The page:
By Marvin Ross
Last week, after a herculean effort by his mother Marlene in Chalottetown and volunteers in Southern Ontario, Andrew was discharged back to living on the streets of Toronto after a 72 hour hold. Presumably, doctors did not feel that a former assistant bank manager diagnosed with a serious mental illness and living on the street required medical intervention. (See my two previous blogs for background).
Andrew is homeless again wandering the streets, sleeping where he can and accepting help with money, clothes, snacks and liquids from the kindness of strangers. He is but one of the thousands of homeless in our cities and towns across the country – many of whom suffer untreated mental illness and many of whose families do not know where they are. His mother is hoping that her numerous appeals to Ontario politicians will facilitate his medical transfer back to Prince Edward Island where his psychiatrist is waiting to help.
Supporters of Marlene have inundated Premier Ford with e-mails requesting help and a medical transfer to PEI. Ford’s office responded to Marlene to say:
“Thanks for reaching out about your son Andrew and his current health situation. I’m sorry to hear about the difficult experiences and challenges you’ve had to overcome.
With that said, I do appreciate your insight on this matter and take your concerns seriously. I’ve forwarded your email to the Honourable Sylvia Jones, Minister of Health, for her information.”
One of the organizers of the letter writing then was asked to stop the e-mails as they’ve had enough and if they continue, they will simply put an auto-reply on any further ones. I’m told they are working on a “plan” but nothing further has been heard and Ford’s reply said he was going to notify the Minister of Health for her information. No mention of any resolution.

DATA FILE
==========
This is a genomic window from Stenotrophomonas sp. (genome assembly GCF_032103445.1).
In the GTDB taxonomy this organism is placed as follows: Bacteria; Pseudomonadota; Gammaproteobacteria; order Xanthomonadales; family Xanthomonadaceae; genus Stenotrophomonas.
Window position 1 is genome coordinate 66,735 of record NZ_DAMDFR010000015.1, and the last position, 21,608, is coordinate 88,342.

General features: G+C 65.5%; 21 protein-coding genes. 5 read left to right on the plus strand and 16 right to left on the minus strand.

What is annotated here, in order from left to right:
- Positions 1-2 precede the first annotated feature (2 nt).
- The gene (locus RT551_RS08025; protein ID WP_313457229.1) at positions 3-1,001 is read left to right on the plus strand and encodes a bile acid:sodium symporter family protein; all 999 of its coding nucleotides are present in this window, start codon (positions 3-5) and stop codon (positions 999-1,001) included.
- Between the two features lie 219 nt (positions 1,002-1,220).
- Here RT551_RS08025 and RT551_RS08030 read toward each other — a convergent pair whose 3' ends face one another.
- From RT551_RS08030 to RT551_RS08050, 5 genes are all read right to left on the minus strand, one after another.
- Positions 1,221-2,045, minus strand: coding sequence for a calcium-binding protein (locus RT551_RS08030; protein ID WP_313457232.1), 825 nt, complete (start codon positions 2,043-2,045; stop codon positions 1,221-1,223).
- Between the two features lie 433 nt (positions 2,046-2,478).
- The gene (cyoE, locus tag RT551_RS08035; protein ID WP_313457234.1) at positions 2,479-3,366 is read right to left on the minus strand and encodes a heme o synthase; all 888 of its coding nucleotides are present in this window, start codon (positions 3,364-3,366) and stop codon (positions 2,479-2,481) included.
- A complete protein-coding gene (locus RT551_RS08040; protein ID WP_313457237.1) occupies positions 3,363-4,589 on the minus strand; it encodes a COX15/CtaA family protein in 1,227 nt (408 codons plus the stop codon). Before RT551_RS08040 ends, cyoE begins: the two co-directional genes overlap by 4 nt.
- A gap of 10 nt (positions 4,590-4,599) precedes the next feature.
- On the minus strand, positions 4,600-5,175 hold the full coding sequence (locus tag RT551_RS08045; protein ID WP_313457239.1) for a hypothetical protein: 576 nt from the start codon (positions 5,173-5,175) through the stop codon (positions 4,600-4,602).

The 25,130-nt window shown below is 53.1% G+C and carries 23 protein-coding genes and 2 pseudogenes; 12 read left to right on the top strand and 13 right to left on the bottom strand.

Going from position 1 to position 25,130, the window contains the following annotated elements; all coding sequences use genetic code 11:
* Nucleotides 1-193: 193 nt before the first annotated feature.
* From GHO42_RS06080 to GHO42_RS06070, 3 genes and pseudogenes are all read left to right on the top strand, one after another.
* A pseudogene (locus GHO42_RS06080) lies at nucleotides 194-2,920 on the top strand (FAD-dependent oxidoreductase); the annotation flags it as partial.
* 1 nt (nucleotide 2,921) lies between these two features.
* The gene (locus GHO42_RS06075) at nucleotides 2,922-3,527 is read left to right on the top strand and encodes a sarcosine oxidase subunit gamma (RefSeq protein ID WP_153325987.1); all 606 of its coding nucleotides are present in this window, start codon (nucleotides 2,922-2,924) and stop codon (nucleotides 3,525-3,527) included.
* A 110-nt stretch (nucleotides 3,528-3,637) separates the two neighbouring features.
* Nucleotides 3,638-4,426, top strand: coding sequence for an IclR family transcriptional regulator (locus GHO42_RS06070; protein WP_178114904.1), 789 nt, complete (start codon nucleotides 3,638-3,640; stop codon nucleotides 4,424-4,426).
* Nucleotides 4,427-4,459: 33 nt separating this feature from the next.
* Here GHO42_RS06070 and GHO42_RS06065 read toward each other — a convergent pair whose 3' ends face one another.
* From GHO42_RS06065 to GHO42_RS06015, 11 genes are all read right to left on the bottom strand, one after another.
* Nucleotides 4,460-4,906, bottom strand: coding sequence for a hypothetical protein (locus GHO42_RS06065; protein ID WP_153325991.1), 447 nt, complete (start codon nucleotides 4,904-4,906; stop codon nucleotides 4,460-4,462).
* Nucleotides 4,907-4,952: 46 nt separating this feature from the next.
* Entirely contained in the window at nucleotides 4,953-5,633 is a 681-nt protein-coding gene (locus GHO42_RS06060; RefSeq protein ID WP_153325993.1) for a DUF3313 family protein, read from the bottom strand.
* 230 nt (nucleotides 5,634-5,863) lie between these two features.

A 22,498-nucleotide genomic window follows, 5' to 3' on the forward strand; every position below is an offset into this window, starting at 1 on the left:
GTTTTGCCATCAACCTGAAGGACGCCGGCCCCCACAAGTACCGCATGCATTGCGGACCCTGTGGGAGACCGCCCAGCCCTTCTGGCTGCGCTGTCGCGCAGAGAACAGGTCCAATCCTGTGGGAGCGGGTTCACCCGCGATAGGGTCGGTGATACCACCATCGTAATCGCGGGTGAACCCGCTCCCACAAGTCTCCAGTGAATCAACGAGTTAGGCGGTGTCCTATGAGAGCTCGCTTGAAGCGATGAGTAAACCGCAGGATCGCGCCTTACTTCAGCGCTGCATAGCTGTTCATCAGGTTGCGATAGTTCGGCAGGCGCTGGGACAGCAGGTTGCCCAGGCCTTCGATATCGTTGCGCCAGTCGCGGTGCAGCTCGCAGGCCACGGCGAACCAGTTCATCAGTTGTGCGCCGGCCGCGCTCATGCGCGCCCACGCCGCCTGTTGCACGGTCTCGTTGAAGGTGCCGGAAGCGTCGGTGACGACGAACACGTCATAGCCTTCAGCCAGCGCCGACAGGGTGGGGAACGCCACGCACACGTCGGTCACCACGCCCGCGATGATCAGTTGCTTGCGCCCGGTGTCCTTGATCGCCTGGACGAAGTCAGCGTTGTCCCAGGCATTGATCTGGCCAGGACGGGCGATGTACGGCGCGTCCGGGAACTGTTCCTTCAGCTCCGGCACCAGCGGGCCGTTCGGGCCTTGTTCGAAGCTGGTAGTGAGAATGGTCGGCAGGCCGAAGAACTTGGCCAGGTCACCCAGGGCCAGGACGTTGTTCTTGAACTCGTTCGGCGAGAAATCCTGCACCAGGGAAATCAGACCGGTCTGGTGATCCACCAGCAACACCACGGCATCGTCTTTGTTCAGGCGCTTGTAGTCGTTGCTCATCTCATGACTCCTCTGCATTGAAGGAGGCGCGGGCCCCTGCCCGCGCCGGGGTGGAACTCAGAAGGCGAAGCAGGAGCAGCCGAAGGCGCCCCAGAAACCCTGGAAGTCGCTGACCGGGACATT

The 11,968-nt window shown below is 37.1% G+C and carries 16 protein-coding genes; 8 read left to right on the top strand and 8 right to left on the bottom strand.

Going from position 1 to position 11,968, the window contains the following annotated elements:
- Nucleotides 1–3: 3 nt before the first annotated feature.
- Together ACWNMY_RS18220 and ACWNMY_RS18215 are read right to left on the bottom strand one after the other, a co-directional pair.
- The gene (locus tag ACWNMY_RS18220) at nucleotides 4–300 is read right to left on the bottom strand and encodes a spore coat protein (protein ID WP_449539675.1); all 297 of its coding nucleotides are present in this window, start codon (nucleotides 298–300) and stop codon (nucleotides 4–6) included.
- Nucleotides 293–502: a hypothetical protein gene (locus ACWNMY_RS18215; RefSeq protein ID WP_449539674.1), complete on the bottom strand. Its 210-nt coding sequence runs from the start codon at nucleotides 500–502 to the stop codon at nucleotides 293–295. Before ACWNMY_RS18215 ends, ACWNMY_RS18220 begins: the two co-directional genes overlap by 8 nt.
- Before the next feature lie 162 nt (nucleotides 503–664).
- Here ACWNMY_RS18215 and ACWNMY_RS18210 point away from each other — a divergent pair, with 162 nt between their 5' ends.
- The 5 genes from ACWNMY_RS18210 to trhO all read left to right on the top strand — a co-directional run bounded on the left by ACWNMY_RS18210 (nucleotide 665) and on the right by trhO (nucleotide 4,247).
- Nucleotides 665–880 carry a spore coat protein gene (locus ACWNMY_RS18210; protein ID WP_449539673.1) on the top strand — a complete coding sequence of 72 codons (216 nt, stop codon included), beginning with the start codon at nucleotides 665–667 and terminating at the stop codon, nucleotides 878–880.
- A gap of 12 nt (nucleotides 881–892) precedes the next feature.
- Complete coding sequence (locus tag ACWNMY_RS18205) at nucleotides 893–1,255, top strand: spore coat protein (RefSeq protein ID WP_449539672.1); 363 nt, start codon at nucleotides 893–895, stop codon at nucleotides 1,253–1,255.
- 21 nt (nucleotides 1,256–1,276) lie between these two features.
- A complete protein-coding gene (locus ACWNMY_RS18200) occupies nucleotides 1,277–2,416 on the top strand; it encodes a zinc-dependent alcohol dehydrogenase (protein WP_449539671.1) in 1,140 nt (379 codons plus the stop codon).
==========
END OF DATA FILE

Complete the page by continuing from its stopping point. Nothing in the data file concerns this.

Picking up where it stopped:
I will leave it to the readers to determine what all that means.
Sadly, a hospital discharging a mentally ill person back into the streets is not new. As Vancouver mother, Marilyn Baker wrote here:
“Seventeen days later, the phone rang again. It was three in the afternoon, so six Toronto time. Matthew was being abruptly discharged into a freezing February night in Toronto. He had no place to stay, no friends or family nearby, no money, no identification, no nothing. He had no means to cope with the freezing cold February night.”
In one of my earliest blogs for Huffington Post in 2011, I wrote “Who can explain why our society treats those with Alzheimer’s disease medically while we increasingly treat those with schizophrenia and other serious mental illnesses in jail?”
“Alzheimer’s disease impacts the elderly while schizophrenia, which begins in late adolescence, initially impacts the young. Among the symptoms of Alzheimer’s are delusions, paranoia and impulsive behaviour. Symptoms of schizophrenia include hallucinations, delusions, thought disorder and, in many cases, paranoia.”
There is no effective treatment for Alzheimer’s but there is for schizophrenia. Schizophrenia was initially thought to be an early form of dementia hence the name dementia praecox or premature or precocious dementia.
The one symptom they have in common which I did not discuss before is wandering or running away. Both do and to prevent that, dementia wards are locked or people in the community are outfitted with GPS devices so they can be easily traced if they do wander off. When someone with dementia wanders off and is lost, no one suggests that it is their right to do so. Attempts are made to find them quickly and to take them home so they do not perish which, sadly, does happen.
Some people with active psychosis also have a tendency to run away to the streets because they are frightened, anxiety ridden or following the dictates of their hallucinations. The humane response is to find them and get them treatment and not let them live in their fear and anxiety while their mental state further deteriorates. Living on the streets is dangerous particularly in the winter in our cold climate. Our mental health laws need to be improved to accommodate these facts.
The Bryenton family is living through a needless hell while the medical system and the politicians ignore reality. It is time for them to step up!.